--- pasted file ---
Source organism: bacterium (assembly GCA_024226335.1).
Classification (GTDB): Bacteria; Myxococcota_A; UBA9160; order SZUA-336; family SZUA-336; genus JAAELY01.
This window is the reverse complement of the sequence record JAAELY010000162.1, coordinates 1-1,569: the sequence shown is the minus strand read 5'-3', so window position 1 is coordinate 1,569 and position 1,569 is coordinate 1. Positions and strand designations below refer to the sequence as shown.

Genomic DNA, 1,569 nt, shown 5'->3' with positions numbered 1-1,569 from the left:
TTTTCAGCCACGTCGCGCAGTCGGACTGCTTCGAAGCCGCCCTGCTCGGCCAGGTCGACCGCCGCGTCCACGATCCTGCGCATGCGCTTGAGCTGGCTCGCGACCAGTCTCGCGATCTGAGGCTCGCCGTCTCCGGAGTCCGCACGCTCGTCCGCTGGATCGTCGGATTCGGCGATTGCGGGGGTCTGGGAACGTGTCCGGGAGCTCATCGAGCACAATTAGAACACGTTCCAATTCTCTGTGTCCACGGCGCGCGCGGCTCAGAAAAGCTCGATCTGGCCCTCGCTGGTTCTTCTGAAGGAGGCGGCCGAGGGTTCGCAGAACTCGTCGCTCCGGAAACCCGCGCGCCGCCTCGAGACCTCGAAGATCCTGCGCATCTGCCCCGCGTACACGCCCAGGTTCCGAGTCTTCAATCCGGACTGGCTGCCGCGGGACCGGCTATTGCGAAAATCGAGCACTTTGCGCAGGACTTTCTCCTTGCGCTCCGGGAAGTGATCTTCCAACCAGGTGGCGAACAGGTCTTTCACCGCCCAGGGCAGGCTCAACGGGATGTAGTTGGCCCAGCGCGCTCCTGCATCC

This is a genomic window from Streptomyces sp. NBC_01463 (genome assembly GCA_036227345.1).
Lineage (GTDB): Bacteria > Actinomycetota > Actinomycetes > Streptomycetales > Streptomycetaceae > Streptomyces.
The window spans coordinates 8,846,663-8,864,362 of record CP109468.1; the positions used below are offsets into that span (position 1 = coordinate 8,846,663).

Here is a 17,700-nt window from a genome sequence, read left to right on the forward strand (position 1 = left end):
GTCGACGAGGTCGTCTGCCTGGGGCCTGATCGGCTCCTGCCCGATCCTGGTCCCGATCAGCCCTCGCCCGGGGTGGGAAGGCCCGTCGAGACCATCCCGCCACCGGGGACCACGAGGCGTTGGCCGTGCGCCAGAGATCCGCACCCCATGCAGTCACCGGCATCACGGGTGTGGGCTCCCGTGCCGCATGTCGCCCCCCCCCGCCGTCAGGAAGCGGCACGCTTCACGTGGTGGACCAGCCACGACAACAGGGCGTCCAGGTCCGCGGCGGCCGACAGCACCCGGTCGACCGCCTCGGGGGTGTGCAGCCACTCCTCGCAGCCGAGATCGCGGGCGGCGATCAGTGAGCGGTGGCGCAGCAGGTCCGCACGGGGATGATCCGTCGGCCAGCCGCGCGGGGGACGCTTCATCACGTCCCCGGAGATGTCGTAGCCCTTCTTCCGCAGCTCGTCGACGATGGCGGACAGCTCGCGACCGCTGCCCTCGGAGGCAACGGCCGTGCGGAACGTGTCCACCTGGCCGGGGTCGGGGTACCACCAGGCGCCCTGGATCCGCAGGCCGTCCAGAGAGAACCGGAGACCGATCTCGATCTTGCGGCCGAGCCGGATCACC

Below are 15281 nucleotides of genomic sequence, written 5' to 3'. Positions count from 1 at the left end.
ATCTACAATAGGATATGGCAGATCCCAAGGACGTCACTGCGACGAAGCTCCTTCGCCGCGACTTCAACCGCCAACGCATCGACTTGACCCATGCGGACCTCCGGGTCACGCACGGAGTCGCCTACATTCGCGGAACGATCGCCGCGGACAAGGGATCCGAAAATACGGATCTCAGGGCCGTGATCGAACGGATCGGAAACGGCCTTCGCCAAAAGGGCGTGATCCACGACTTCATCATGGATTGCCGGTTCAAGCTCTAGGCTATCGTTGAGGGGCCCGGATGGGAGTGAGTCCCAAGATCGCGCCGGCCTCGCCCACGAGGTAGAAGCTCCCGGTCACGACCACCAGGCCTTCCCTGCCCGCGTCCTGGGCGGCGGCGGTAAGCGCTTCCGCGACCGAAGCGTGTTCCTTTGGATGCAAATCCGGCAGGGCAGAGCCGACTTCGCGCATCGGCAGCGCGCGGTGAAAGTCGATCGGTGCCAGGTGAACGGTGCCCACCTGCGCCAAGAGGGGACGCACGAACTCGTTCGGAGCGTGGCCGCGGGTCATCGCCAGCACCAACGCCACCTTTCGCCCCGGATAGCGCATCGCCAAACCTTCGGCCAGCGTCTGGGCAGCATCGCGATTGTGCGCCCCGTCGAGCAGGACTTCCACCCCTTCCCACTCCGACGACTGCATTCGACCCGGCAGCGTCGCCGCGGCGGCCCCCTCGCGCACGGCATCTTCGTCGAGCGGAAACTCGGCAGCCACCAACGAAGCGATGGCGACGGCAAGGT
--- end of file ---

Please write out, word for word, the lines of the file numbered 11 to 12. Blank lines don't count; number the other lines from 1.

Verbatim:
Below are 15281 nucleotides of genomic sequence, written 5' to 3'. Positions count from 1 at the left end.
ATCTACAATAGGATATGGCAGATCCCAAGGACGTCACTGCGACGAAGCTCCTTCGCCGCGACTTCAACCGCCAACGCATCGACTTGACCCATGCGGACCTCCGGGTCACGCACGGAGTCGCCTACATTCGCGGAACGATCGCCGCGGACAAGGGATCCGAAAATACGGATCTCAGGGCCGTGATCGAACGGATCGGAAACGGCCTTCGCCAAAAGGGCGTGATCCACGACTTCATCATGGATTGCCGGTTCAAGCTCTAGGCTATCGTTGAGGGGCCCGGATGGGAGTGAGTCCCAAGATCGCGCCGGCCTCGCCCACGAGGTAGAAGCTCCCGGTCACGACCACCAGGCCTTCCCTGCCCGCGTCCTGGGCGGCGGCGGTAAGCGCTTCCGCGACCGAAGCGTGTTCCTTTGGATGCAAATCCGGCAGGGCAGAGCCGACTTCGCGCATCGGCAGCGCGCGGTGAAAGTCGATCGGTGCCAGGTGAACGGTGCCCACCTGCGCCAAGAGGGGACGCACGAACTCGTTCGGAGCGTGGCCGCGGGTCATCGCCAGCACCAACGCCACCTTTCGCCCCGGATAGCGCATCGCCAAACCTTCGGCCAGCGTCTGGGCAGCATCGCGATTGTGCGCCCCGTCGAGCAGGACTTCCACCCCTTCCCACTCCGACGACTGCATTCGACCCGGCAGCGTCGCCGCGGCGGCCCCCTCGCGCACGGCATCTTCGTCGAGCGGAAACTCGGCAGCCACCAACGAAGCGATGGCGACGGCAAGGT